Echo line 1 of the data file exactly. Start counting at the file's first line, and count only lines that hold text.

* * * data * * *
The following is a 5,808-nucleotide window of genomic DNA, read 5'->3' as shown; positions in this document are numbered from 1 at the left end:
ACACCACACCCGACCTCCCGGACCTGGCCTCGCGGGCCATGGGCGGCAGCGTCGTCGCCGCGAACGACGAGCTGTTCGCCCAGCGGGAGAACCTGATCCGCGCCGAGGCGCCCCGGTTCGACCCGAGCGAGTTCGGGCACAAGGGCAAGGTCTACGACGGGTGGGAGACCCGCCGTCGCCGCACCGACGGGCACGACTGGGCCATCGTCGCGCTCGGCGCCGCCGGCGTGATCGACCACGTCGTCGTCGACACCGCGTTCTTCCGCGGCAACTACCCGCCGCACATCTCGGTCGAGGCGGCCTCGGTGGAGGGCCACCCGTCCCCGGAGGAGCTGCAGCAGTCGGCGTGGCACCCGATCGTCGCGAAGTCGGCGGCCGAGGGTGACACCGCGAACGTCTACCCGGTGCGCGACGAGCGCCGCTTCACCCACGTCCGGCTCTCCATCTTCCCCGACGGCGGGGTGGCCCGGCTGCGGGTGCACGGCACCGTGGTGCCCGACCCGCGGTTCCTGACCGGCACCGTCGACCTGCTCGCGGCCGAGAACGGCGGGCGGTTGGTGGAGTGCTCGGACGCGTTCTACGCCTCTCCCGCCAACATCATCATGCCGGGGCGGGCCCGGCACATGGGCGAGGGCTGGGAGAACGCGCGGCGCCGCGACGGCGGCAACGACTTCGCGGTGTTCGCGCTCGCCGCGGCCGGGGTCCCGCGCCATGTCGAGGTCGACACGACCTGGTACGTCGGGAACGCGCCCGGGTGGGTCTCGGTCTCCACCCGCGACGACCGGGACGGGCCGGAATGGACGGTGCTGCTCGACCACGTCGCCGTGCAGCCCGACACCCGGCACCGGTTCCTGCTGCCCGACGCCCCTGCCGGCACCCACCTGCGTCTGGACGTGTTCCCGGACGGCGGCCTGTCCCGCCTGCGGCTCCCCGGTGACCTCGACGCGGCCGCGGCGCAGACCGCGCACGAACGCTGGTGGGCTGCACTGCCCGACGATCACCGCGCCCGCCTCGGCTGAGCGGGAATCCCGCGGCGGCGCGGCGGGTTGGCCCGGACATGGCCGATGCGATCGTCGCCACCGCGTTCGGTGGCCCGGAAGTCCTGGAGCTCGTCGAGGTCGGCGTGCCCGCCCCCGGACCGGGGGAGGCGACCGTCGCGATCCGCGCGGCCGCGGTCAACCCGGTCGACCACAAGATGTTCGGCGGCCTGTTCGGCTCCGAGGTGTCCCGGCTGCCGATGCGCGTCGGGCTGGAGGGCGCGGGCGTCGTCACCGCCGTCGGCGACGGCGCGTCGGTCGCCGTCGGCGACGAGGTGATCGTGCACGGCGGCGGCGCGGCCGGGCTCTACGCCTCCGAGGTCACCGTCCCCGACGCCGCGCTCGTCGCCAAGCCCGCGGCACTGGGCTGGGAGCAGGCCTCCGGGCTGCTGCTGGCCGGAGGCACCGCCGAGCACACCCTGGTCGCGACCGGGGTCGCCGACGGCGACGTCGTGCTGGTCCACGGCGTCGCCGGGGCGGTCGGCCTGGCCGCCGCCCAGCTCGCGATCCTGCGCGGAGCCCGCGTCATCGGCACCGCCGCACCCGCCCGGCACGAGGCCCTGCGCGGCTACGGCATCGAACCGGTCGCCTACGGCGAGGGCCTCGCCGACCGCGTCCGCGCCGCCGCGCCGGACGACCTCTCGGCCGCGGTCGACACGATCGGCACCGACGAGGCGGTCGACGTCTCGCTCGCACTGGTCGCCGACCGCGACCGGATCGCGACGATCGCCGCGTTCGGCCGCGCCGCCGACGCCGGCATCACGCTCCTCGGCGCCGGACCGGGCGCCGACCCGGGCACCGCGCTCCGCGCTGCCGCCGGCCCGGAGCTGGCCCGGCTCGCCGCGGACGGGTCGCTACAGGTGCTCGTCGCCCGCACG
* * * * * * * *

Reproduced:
The following is a 5,808-nucleotide window of genomic DNA, read 5'->3' as shown; positions in this document are numbered from 1 at the left end: